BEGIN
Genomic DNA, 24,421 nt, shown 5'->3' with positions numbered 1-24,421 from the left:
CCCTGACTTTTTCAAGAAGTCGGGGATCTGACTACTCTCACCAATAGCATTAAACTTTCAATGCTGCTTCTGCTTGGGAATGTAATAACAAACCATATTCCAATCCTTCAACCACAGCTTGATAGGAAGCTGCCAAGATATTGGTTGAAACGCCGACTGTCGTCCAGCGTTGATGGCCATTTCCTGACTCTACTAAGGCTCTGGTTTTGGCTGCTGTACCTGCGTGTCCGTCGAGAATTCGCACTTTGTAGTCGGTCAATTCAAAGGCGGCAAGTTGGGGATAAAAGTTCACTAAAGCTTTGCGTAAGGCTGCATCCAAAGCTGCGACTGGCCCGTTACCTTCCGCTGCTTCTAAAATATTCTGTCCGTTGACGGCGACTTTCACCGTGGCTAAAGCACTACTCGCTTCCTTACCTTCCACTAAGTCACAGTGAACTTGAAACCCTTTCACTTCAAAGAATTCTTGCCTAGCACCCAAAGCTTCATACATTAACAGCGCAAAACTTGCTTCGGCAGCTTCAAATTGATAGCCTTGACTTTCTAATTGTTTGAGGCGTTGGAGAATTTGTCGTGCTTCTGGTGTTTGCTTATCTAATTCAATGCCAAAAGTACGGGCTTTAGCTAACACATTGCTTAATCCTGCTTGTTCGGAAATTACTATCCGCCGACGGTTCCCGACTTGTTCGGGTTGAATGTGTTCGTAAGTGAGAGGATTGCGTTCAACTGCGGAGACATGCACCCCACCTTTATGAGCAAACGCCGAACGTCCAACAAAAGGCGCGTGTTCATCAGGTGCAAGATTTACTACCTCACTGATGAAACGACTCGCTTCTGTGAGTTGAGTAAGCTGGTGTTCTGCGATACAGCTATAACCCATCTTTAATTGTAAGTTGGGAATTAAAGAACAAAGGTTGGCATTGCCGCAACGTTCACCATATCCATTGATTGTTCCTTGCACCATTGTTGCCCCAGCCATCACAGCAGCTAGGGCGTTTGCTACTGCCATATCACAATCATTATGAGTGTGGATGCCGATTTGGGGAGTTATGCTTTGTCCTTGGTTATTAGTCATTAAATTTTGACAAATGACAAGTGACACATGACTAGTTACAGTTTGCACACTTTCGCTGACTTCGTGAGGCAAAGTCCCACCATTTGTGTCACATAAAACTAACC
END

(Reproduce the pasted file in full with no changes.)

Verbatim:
Genomic DNA, 24,421 nt, shown 5'->3' with positions numbered 1-24,421 from the left:
CCCTGACTTTTTCAAGAAGTCGGGGATCTGACTACTCTCACCAATAGCATTAAACTTTCAATGCTGCTTCTGCTTGGGAATGTAATAACAAACCATATTCCAATCCTTCAACCACAGCTTGATAGGAAGCTGCCAAGATATTGGTTGAAACGCCGACTGTCGTCCAGCGTTGATGGCCATTTCCTGACTCTACTAAGGCTCTGGTTTTGGCTGCTGTACCTGCGTGTCCGTCGAGAATTCGCACTTTGTAGTCGGTCAATTCAAAGGCGGCAAGTTGGGGATAAAAGTTCACTAAAGCTTTGCGTAAGGCTGCATCCAAAGCTGCGACTGGCCCGTTACCTTCCGCTGCTTCTAAAATATTCTGTCCGTTGACGGCGACTTTCACCGTGGCTAAAGCACTACTCGCTTCCTTACCTTCCACTAAGTCACAGTGAACTTGAAACCCTTTCACTTCAAAGAATTCTTGCCTAGCACCCAAAGCTTCATACATTAACAGCGCAAAACTTGCTTCGGCAGCTTCAAATTGATAGCCTTGACTTTCTAATTGTTTGAGGCGTTGGAGAATTTGTCGTGCTTCTGGTGTTTGCTTATCTAATTCAATGCCAAAAGTACGGGCTTTAGCTAACACATTGCTTAATCCTGCTTGTTCGGAAATTACTATCCGCCGACGGTTCCCGACTTGTTCGGGTTGAATGTGTTCGTAAGTGAGAGGATTGCGTTCAACTGCGGAGACATGCACCCCACCTTTATGAGCAAACGCCGAACGTCCAACAAAAGGCGCGTGTTCATCAGGTGCAAGATTTACTACCTCACTGATGAAACGACTCGCTTCTGTGAGTTGAGTAAGCTGGTGTTCTGCGATACAGCTATAACCCATCTTTAATTGTAAGTTGGGAATTAAAGAACAAAGGTTGGCATTGCCGCAACGTTCACCATATCCATTGATTGTTCCTTGCACCATTGTTGCCCCAGCCATCACAGCAGCTAGGGCGTTTGCTACTGCCATATCACAATCATTATGAGTGTGGATGCCGATTTGGGGAGTTATGCTTTGTCCTTGGTTATTAGTCATTAAATTTTGACAAATGACAAGTGACACATGACTAGTTACAGTTTGCACACTTTCGCTGACTTCGTGAGGCAAAGTCCCACCATTTGTGTCACATAAAACTAACC